Introduction: Micro:bit MU Vision Sensor and Zip Tile Combined

So in this project we are going to combine the MU vision sensor with a Kitronik Zip Tile. We will use the MU vision sensor to recognise colours and get the Zip Tile to show it to us.

We are going to use some of the techniques that we have used before. Mainly how to program a zip tile and how to serial connect the MU vision sensor to a micro:bit. You can find my instructables to that by folowing these links:


1 x Micro:bit

1 x Kitronik Zip Tile

1 x Morphx MU vision sensor 3

1 x Micro:bit breakout board - You can't use elecfreaks motorbit, since its protection makes it impossible to power it directly from the zip tile.

4 x Jumper wires (Female-Female) to connect the MU vision sensor

3 x Jumper wires (Alligator-Female) to connect the Zip tile. Instead of an Alligator to female you can also use a normal alligator cable, a female-male or instead of a female-male you can use a female-female and male-male.

3 x 3M Screws Lenght is not that importent. You will get 5 of these screws with your zip tile.

3.5 - 5.3 V powersource. I am just using a 3 x AA batery holder with an on/off button

Step 1: Combining Cables(Skip If You Have Alligator-female Jumper Wire)

The first picture shows how to make an alligator-female jumper wire, by combining an alligator-alligator and male-female jumper wire.

The second picture shows how to make an alligator-female jumper wire, by combining an alligator-alligator, male-male and female-female jumper wire.

Step 2: Setting Up the MU Vision Sensor

Before we start connecting anything we want to setup the sensor properly.

The Mu Vision sensor have 4 switches. The two on the left decides its output mode and the two one the right decides its address.

Since we want the address to be 00, both switches on the right should be turned off.

The different output modes are:


01 I2C

10 Wifi data tansmission

11 Wifi picture transmission

We want to have a serial connection so we are going to work in the UART mode. That means that the two switches on the left should be on 00, so both should be on off. We could also have worked in I2C mode, but then your breakout board needs to have access to pin 19&20.

Step 3: Connecting the MU Sensor to the Breakout Board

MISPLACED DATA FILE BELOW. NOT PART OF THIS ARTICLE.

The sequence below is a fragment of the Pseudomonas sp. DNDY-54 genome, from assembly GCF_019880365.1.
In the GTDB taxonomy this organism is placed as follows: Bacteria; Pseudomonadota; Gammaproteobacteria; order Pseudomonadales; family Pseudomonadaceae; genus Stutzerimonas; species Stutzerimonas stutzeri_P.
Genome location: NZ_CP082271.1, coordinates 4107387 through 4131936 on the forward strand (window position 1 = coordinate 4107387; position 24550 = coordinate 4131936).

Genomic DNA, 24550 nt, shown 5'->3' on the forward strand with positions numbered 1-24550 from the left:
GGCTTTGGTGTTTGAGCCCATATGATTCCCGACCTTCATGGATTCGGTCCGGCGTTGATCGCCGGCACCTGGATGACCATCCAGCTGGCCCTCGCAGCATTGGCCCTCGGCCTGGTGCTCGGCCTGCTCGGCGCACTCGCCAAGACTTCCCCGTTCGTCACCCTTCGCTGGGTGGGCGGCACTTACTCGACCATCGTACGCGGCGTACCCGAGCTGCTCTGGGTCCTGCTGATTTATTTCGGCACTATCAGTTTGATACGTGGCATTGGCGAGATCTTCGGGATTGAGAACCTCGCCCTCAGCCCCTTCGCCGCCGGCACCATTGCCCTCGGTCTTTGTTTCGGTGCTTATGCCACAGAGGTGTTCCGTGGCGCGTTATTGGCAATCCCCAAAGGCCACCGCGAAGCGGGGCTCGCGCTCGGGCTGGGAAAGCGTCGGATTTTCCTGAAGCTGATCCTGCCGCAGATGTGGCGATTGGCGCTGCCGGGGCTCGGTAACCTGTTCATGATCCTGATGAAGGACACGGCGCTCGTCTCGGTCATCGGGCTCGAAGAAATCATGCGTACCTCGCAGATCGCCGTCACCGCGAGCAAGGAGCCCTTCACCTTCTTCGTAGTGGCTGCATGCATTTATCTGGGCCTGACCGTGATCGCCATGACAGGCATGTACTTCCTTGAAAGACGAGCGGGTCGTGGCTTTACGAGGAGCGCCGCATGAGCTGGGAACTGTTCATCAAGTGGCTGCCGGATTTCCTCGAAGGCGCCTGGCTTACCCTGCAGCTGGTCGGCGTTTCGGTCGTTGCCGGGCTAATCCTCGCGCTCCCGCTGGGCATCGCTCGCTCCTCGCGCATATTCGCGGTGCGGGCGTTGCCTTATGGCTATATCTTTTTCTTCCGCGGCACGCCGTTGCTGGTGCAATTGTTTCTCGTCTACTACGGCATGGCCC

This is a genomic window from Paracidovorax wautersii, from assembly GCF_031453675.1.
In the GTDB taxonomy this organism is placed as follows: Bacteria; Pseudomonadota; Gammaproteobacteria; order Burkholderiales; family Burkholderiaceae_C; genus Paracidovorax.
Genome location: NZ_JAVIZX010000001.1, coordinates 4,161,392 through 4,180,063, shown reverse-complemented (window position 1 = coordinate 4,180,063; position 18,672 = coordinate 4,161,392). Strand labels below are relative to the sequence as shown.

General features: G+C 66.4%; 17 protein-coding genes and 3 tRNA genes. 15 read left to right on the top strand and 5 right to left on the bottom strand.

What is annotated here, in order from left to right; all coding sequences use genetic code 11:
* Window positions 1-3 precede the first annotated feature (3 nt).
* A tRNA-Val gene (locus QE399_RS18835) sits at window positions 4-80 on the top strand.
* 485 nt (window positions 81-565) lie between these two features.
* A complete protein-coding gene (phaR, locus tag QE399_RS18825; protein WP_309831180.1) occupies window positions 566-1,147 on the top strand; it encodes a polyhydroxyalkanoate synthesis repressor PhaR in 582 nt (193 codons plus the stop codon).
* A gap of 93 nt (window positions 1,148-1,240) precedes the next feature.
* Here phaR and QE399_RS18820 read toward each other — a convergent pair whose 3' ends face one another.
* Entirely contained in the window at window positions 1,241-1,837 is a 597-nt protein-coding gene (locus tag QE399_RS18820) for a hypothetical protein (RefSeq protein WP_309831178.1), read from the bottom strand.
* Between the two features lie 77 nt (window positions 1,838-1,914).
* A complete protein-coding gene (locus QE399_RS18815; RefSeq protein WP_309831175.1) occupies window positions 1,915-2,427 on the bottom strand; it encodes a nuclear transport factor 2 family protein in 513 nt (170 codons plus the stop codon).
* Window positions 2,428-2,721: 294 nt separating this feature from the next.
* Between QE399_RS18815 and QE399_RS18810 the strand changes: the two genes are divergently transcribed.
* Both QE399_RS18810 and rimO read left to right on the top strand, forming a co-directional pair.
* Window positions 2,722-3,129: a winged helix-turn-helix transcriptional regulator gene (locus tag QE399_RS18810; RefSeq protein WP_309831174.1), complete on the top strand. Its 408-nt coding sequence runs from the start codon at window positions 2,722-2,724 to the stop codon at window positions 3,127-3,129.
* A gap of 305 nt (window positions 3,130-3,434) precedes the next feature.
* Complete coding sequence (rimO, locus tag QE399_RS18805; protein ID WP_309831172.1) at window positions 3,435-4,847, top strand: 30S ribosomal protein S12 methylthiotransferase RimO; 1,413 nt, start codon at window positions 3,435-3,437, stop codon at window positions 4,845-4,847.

Wiring is pretty easy, just use four jumper wires to connect the Mu sensor with our breakout board. Look at the picture in Step 2 for help.

Mu sensor -> Breakout board

RX-> pin 13

TX -> pin 14

G -> Ground

V -> 3.3-5V

Step 4: Connecting the Zip Tile to the Micro:bit and Power

This project is going to draw its power through the zip tile, so we connect the battery pack to the zip tile and screw your M3 screws into the Pin 0, GND and Power.

I have put screws into all pin holes on the picture, but you only need Pin 0, GND and Power.-

Then you use your alligator-female jump wires to connect Pin 0, GND and Power to Pin 0, GND and Power on your breakout board. I have also marked Pin 1 and Pin 2 with alligator clips on the second picture, but you don't need to do that nor do they need to be cnnected to the breakout board.

Wiring is pretty easy, just use four jumper wires to connect the Mu sensor with our breakout board. Look at the picture in Step 1 for help.

Zip tile -> Breakout board

Pin 0 -> Pin 0


Power -> 3.3 V

Connect the power to the zip and not the micro:bit. The zip needs a lot more power than the micro:bit can provide, but it can power the micro:bit fairly easy. Build in safety measures prevents the zip from being power from the micro:bit.

If you power the micro:bit and zip from two different sources, then these safety meassures will sometimes engage and the zip will stop working. Don't worry. Just remove all power and wait. After a few minuts it should be working again. This most often happens when you connect the micro:bit to your computer, without removing the power to the zip.